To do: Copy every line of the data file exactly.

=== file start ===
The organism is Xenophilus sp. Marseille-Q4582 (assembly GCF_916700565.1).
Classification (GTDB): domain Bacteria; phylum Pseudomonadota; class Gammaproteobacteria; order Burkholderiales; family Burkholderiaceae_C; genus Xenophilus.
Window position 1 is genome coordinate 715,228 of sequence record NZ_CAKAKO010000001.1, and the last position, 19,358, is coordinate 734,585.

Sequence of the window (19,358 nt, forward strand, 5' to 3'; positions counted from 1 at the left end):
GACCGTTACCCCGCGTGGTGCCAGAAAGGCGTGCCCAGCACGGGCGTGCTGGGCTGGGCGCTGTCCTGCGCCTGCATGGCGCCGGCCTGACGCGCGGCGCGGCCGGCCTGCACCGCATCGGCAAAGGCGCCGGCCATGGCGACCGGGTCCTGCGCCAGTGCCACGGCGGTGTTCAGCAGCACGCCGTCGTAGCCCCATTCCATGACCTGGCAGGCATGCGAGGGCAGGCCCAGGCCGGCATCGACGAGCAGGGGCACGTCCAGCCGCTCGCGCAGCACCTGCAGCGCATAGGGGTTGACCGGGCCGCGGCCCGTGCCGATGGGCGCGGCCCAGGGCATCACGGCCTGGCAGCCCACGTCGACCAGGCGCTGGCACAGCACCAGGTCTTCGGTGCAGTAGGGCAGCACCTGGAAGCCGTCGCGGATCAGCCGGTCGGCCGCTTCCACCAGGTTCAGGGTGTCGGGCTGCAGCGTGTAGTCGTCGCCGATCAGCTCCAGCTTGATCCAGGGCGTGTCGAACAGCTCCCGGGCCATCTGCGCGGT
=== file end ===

The organism is Xenophilus sp. Marseille-Q4582 (assembly GCF_916700565.1).
Classification (GTDB): domain Bacteria; phylum Pseudomonadota; class Gammaproteobacteria; order Burkholderiales; family Burkholderiaceae_C; genus Xenophilus.
Window position 1 is genome coordinate 715,228 of sequence record NZ_CAKAKO010000001.1, and the last position, 19,358, is coordinate 734,585.

Sequence of the window (19,358 nt, forward strand, 5' to 3'; positions counted from 1 at the left end):
GACCGTTACCCCGCGTGGTGCCAGAAAGGCGTGCCCAGCACGGGCGTGCTGGGCTGGGCGCTGTCCTGCGCCTGCATGGCGCCGGCCTGACGCGCGGCGCGGCCGGCCTGCACCGCATCGGCAAAGGCGCCGGCCATGGCGACCGGGTCCTGCGCCAGTGCCACGGCGGTGTTCAGCAGCACGCCGTCGTAGCCCCATTCCATGACCTGGCAGGCATGCGAGGGCAGGCCCAGGCCGGCATCGACGAGCAGGGGCACGTCCAGCCGCTCGCGCAGCACCTGCAGCGCATAGGGGTTGACCGGGCCGCGGCCCGTGCCGATGGGCGCGGCCCAGGGCATCACGGCCTGGCAGCCCACGTCGACCAGGCGCTGGCACAGCACCAGGTCTTCGGTGCAGTAGGGCAGCACCTGGAAGCCGTCGCGGATCAGCCGGTCGGCCGCTTCCACCAGGTTCAGGGTGTCGGGCTGCAGCGTGTAGTCGTCGCCGATCAGCTCCAGCTTGATCCAGGGCGTGTCGAACAGCTCCCGGGCCATCTGCGCGGT